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Old 02-22-2016, 01:46 PM   #21
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I was reviewing the original 1970's design as a commercial trawler and the design only called for a 160 hp engine. Same exact lines with only slightly lower windage. Pulling trawls and working for a living.

Perhaps this is a reflection of modern trends that we "require" higher power and higher speeds? Take a look at the immensely seaworthy romsdahls and malahides and I bet the powering was quite low as well.
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Old 02-22-2016, 01:59 PM   #22
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"I was reviewing the original 1970's design as a commercial trawler and the design only called for a 160 hp engine. Same exact lines with only slightly lower windage. Pulling trawls and working for a living."

May I ask which exact engine was in the 70's design rated at 160HP?
What was the displacement and what was the rated rpm?


FWIW - I have had a few 4 stoke NA diesels that I would not fear running at or near full rated rpm, and I have 4 stroke turbo diesels that I will not run above 70% load and prop with caution. YMMV
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Old 02-22-2016, 05:51 PM   #23
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What is your calculated or expected cruise hp required?

Using a 2.5exponent, along the prop curve at 1500rpm it is developing 58hp. More complicated than that as once you reach near hull speed and above, the prop curve fails as hp needed shoots way up.

See if the engine mfr will send you the BSFC map. All the data needed is on the map, better than prop load rpm/hp/fuel curves.
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Old 02-23-2016, 07:11 AM   #24
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" All the data needed is on the map, better than prop load rpm/hp/fuel curves."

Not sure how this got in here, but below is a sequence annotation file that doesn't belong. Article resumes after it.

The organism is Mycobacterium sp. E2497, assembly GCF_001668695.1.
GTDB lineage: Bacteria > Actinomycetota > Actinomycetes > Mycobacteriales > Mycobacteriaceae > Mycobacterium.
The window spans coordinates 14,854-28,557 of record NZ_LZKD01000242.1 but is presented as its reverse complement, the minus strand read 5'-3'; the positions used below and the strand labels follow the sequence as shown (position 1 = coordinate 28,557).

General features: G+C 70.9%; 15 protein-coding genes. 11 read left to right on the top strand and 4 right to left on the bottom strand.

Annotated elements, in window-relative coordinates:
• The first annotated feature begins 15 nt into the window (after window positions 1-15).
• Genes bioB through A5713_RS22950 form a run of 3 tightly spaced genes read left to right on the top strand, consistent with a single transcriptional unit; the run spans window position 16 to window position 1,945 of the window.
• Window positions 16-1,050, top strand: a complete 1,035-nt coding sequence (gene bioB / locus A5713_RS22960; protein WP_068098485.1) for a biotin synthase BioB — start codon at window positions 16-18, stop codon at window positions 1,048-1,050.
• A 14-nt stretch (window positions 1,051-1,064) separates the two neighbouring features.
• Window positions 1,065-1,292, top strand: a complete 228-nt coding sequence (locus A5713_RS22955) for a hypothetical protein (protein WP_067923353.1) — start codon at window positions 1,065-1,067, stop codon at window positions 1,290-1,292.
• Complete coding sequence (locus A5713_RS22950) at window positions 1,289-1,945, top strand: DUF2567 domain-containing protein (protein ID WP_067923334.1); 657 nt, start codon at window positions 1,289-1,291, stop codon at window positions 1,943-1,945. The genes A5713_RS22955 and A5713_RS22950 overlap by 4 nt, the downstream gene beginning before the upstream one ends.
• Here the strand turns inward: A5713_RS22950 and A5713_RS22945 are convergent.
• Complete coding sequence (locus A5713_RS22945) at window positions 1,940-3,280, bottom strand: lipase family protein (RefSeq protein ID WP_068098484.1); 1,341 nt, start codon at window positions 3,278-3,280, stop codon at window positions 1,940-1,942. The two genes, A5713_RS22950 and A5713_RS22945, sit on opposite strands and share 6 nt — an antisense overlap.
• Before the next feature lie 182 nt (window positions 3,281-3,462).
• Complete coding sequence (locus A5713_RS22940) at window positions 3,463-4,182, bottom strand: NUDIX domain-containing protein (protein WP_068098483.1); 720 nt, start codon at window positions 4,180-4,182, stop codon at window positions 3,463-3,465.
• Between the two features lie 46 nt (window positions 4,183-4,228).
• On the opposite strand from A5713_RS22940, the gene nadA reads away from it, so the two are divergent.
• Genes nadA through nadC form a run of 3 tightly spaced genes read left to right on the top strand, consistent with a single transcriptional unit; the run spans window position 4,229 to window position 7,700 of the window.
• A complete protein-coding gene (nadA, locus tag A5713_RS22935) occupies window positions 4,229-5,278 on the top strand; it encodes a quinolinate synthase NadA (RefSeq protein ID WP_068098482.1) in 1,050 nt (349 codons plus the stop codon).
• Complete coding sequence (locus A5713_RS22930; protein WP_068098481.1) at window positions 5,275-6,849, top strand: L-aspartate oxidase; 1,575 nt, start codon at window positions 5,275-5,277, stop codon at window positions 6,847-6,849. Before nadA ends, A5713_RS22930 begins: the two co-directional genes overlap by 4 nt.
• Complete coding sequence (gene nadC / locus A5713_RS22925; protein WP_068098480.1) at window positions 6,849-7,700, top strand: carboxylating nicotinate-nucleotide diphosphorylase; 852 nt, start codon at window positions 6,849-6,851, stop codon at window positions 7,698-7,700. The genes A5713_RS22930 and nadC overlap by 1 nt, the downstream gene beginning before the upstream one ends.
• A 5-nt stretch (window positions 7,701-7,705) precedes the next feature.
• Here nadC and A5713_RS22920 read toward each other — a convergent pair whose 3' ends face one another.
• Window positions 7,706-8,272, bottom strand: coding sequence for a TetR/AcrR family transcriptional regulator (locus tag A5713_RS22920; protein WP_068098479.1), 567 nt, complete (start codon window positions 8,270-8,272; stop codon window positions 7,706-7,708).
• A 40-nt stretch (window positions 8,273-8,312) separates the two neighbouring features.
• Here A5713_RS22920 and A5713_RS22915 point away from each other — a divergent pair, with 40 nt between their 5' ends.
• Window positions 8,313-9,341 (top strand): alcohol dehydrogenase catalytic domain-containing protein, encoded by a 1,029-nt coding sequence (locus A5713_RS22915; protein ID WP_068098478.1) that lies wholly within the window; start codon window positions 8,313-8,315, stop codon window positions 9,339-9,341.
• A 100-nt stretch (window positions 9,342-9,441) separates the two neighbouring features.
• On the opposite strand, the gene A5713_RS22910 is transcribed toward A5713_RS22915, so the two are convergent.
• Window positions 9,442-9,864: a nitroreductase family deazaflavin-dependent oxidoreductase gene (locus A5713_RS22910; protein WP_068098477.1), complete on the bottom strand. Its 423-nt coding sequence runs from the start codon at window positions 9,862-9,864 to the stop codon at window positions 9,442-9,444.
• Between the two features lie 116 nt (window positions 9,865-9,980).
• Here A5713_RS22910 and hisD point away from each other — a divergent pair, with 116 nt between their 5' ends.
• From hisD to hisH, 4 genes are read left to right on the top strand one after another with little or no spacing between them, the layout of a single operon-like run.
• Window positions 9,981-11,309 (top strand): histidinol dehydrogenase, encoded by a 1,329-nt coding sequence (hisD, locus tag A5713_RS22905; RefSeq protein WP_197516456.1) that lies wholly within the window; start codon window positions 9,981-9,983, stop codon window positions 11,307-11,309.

Most Mfg guard the BSFC better than the US gov guards the plans for the T 88 nuke.


Prop load rpm/hp/fuel curves are basically useless in attempting to set a boat up for useful power and best cruise efficiency.
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Old 02-23-2016, 07:33 AM   #25
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I was reviewing the original 1970's design as a commercial trawler and the design only called for a 160 hp engine. Same exact lines with only slightly lower windage. Pulling trawls and working for a living.

Perhaps this is a reflection of modern trends that we "require" higher power and higher speeds? Take a look at the immensely seaworthy romsdahls and malahides and I bet the powering was quite low as well.
I think your figures seem pretty good.
The "extra" HP thing is a marketing thing and not much else.

The figures for my Ford Lehman, SP135, seem similar to yours.
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Old 02-23-2016, 09:44 AM   #26
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Personally the last place I would skimp is propulsion if I were building a trawler. That said its really an optimization problem and naval architects get paid the big bucks to figure this stuff out. For the record our boat's ratio is just a smidge over 5 when fully loaded, but we have the luxury of two engines and can tweak loading a bit based on sea state, electrical and hydraulic needs.

Unless you added the expense of controllable pitch prop you are just going to wind up doing a bit of prop tweaking. Way cheaper than engine tweaking.

I'm not sure why the trend towards big oversized power plants recently, but probably a bit of marketing as well as some need for bigger alternators hydraulics etc...adding to the vessel's hp needs. With the new variable frequency drive DC air conditioning systems bigger alternators seems to be the trend in order to have dehumidified air under way.


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Old 02-23-2016, 10:02 AM   #27
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I too would go with a larger base engine. Diesels are designed for trucks and industrial equipment or cars. Cars don't typically run at high loads for long periods so 50+ HP per liter works for them. trucks and equipment OTOH run at high loads so ratings of 30 HP per liter is common. A heavy low RPM low rated HP diesel is a joy to own. Parts just don't fly off them.
IMO all the engines well known for long life are run at lower loads. The list posted above estimating life gives the right idea though nothing is certain.


Cat recommended 30,000 gallons of fuel between overhauls in the past. this because fuel used is the best indicator of how much work the engine has done. Hours of operation don't tell much. Work done is what counts.




FWIW Service and parts are more important than many people think. Buy well supported engine that many mechanics are familiar with and has a large installed base and an entire set of difficulties are avoided.
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Old 02-23-2016, 10:27 AM   #28